U.S. markets closed
  • S&P 500

    4,071.70
    -4.87 (-0.12%)
     
  • Dow 30

    34,429.88
    +34.87 (+0.10%)
     
  • Nasdaq

    11,461.50
    -20.95 (-0.18%)
     
  • Russell 2000

    1,892.84
    +11.16 (+0.59%)
     
  • Crude Oil

    80.34
    -0.88 (-1.08%)
     
  • Gold

    1,797.30
    -3.80 (-0.21%)
     
  • Silver

    23.17
    +0.53 (+2.33%)
     
  • EUR/USD

    1.0531
    +0.0002 (+0.02%)
     
  • 10-Yr Bond

    3.5060
    -0.0230 (-0.65%)
     
  • GBP/USD

    1.2296
    +0.0040 (+0.33%)
     
  • USD/JPY

    134.2710
    -1.0350 (-0.76%)
     
  • BTC-USD

    16,975.65
    +78.46 (+0.46%)
     
  • CMC Crypto 200

    404.33
    +2.91 (+0.72%)
     
  • FTSE 100

    7,556.23
    -2.26 (-0.03%)
     
  • Nikkei 225

    27,777.90
    -448.18 (-1.59%)
     

Pound struggles around $1.20 on economy worries

LONDON, July 25 (Reuters) - Sterling held around the $1.20 level versus the U.S. dollar on Monday as traders worried about the outlook of the British currency after recent dismal data before a widely expected U.S. interest rate hike this week.

Versus the U.S. dollar, the pound held around $1.2005, a shade below Friday's high of $1.2064 which was the highest level in nearly three weeks. Against the euro , the pound was steady at 85.02 pence. "The UK post-pandemic recovery is lagging rest of the G10 economies and inflation is likely to prove stickier due to Brexit, complicating further BoE’s policy," Citibank strategists said in a client note.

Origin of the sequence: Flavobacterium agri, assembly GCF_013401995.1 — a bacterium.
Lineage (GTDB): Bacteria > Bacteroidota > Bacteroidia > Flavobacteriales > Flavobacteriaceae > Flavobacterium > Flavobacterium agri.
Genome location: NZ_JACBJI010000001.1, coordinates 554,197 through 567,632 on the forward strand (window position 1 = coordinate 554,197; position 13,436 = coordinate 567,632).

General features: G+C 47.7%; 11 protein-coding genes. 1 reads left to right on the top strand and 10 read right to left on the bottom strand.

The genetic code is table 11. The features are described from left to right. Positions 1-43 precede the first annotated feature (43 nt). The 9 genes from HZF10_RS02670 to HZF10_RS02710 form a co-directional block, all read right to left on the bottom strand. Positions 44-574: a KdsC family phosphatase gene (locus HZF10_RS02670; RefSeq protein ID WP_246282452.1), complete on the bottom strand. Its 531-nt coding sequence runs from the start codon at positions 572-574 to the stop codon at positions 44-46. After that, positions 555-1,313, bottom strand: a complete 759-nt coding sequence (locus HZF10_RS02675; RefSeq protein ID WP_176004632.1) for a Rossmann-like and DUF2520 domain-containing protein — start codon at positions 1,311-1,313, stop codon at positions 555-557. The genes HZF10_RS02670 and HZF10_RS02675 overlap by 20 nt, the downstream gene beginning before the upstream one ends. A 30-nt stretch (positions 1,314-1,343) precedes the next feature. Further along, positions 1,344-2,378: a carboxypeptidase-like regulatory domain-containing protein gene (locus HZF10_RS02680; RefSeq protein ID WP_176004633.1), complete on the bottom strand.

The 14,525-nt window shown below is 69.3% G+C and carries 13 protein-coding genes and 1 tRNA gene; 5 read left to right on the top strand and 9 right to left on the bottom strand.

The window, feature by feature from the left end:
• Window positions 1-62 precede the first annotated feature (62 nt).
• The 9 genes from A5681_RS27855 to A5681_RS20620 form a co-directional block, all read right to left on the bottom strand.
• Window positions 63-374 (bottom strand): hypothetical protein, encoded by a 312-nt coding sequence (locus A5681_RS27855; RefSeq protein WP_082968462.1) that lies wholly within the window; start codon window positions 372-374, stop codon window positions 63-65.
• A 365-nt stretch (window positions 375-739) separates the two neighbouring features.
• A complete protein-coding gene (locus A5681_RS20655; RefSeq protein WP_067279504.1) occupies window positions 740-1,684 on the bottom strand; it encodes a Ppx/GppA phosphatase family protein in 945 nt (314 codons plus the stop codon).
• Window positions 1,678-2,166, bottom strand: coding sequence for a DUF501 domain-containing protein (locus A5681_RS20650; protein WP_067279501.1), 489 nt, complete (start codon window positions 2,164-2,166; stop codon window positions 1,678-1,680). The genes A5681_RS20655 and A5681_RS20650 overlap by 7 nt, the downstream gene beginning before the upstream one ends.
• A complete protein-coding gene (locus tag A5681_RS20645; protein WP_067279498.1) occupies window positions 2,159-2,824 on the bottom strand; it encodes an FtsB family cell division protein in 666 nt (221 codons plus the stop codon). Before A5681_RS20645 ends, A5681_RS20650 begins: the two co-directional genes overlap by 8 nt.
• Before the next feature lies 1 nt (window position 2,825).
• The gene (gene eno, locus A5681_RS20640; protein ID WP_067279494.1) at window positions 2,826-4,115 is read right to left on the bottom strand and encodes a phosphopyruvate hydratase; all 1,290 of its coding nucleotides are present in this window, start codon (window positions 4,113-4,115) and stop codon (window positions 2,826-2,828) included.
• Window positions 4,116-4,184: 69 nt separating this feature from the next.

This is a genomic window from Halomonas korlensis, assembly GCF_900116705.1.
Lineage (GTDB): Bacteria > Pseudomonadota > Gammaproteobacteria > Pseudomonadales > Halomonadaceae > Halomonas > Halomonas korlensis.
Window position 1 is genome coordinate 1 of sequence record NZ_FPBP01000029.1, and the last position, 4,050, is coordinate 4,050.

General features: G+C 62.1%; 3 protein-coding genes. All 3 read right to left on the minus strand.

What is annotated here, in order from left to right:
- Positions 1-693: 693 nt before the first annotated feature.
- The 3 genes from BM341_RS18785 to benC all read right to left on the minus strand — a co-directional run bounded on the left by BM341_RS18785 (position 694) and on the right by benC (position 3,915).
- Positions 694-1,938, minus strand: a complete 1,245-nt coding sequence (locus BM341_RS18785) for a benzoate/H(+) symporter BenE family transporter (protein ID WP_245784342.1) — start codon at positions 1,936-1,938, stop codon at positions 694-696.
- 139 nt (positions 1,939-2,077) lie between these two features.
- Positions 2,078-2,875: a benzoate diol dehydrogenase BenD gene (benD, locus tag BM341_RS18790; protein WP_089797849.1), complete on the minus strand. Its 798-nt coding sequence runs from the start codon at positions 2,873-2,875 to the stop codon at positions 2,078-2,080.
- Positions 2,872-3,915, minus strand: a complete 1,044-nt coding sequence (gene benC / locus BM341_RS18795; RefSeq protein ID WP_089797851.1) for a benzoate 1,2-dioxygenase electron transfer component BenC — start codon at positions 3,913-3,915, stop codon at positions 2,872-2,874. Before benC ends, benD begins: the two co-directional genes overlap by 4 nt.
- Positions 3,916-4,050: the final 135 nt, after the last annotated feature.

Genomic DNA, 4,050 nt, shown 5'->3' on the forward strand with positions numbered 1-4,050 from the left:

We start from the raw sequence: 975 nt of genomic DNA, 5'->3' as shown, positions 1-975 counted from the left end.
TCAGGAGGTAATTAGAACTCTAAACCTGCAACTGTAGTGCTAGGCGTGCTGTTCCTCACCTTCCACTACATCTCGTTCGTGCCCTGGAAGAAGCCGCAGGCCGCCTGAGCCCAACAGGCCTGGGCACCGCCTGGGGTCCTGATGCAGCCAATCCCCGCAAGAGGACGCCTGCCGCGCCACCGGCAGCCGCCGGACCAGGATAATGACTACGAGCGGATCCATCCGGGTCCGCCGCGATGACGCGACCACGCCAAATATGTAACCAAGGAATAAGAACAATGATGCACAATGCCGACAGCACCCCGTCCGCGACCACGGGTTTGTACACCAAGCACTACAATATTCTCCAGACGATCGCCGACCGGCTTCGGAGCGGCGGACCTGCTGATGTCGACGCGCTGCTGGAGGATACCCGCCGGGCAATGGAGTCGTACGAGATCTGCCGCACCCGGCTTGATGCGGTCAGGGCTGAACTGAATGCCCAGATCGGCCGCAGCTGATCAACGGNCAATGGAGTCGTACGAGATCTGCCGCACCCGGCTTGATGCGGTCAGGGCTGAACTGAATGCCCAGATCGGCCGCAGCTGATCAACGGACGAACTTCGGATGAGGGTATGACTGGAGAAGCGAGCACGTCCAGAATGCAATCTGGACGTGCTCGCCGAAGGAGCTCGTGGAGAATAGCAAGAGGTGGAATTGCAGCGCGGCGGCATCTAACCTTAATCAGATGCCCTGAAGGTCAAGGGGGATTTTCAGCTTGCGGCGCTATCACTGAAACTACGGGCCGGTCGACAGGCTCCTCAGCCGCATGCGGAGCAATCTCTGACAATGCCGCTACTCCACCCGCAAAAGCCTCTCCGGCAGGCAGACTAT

Britain's businesses grew at their slowest pace in 17 months in July and inflation pressures eased, according to an industry survey last week.

Britain's economy is feeling the strain of inflation which is on course to hit double digits, driven in large part by sky-rocketing fuel prices.

Although consumer spending and businesses are struggling, the Bank of England is widely expected to raise interest rates by 50 bps at a policy meeting on Aug. 4.

Latest positioning data show investors have consolidated their bearish bets on the pound at $4.3 billion, not far from a near two-year peak of $6.2 billion in May.

Investors widely expect the Fed to raise interest rates by another 75 bps when it concludes a two-day policy meeting on Wednesday.

(Reporting by Saikat Chatterjee; Editing by Ed Osmond)